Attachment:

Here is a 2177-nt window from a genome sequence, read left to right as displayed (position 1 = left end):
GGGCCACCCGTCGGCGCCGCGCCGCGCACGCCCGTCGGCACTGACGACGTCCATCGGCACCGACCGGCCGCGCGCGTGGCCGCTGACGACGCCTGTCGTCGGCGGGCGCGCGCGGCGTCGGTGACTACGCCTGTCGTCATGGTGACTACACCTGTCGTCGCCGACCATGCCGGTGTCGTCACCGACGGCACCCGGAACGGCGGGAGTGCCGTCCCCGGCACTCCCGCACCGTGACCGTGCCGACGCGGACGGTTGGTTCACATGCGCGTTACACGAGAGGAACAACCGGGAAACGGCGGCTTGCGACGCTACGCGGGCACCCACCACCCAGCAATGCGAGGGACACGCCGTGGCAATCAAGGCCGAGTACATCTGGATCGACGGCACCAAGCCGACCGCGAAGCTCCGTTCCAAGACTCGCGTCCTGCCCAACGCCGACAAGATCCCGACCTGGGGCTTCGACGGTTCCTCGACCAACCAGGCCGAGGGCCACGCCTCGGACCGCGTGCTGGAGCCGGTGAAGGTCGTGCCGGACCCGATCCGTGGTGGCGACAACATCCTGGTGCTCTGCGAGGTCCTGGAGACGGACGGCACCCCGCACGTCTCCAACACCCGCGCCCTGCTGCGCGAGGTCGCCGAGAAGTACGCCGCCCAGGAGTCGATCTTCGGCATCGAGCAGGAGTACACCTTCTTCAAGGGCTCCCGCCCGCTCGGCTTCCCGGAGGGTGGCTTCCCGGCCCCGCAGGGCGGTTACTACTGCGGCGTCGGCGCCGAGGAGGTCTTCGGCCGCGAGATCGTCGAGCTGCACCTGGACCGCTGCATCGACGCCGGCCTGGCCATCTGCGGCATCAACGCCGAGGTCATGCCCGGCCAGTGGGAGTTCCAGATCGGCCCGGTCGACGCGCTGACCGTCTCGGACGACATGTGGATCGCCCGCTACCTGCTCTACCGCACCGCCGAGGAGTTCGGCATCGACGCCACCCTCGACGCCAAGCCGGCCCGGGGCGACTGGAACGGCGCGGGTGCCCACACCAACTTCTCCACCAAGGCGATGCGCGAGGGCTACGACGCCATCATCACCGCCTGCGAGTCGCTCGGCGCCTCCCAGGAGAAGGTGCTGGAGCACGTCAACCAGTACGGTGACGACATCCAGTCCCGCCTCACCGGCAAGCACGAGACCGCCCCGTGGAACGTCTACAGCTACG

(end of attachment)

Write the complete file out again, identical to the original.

Here is a 2177-nt window from a genome sequence, read left to right as displayed (position 1 = left end):
GGGCCACCCGTCGGCGCCGCGCCGCGCACGCCCGTCGGCACTGACGACGTCCATCGGCACCGACCGGCCGCGCGCGTGGCCGCTGACGACGCCTGTCGTCGGCGGGCGCGCGCGGCGTCGGTGACTACGCCTGTCGTCATGGTGACTACACCTGTCGTCGCCGACCATGCCGGTGTCGTCACCGACGGCACCCGGAACGGCGGGAGTGCCGTCCCCGGCACTCCCGCACCGTGACCGTGCCGACGCGGACGGTTGGTTCACATGCGCGTTACACGAGAGGAACAACCGGGAAACGGCGGCTTGCGACGCTACGCGGGCACCCACCACCCAGCAATGCGAGGGACACGCCGTGGCAATCAAGGCCGAGTACATCTGGATCGACGGCACCAAGCCGACCGCGAAGCTCCGTTCCAAGACTCGCGTCCTGCCCAACGCCGACAAGATCCCGACCTGGGGCTTCGACGGTTCCTCGACCAACCAGGCCGAGGGCCACGCCTCGGACCGCGTGCTGGAGCCGGTGAAGGTCGTGCCGGACCCGATCCGTGGTGGCGACAACATCCTGGTGCTCTGCGAGGTCCTGGAGACGGACGGCACCCCGCACGTCTCCAACACCCGCGCCCTGCTGCGCGAGGTCGCCGAGAAGTACGCCGCCCAGGAGTCGATCTTCGGCATCGAGCAGGAGTACACCTTCTTCAAGGGCTCCCGCCCGCTCGGCTTCCCGGAGGGTGGCTTCCCGGCCCCGCAGGGCGGTTACTACTGCGGCGTCGGCGCCGAGGAGGTCTTCGGCCGCGAGATCGTCGAGCTGCACCTGGACCGCTGCATCGACGCCGGCCTGGCCATCTGCGGCATCAACGCCGAGGTCATGCCCGGCCAGTGGGAGTTCCAGATCGGCCCGGTCGACGCGCTGACCGTCTCGGACGACATGTGGATCGCCCGCTACCTGCTCTACCGCACCGCCGAGGAGTTCGGCATCGACGCCACCCTCGACGCCAAGCCGGCCCGGGGCGACTGGAACGGCGCGGGTGCCCACACCAACTTCTCCACCAAGGCGATGCGCGAGGGCTACGACGCCATCATCACCGCCTGCGAGTCGCTCGGCGCCTCCCAGGAGAAGGTGCTGGAGCACGTCAACCAGTACGGTGACGACATCCAGTCCCGCCTCACCGGCAAGCACGAGACCGCCCCGTGGAACGTCTACAGCTACG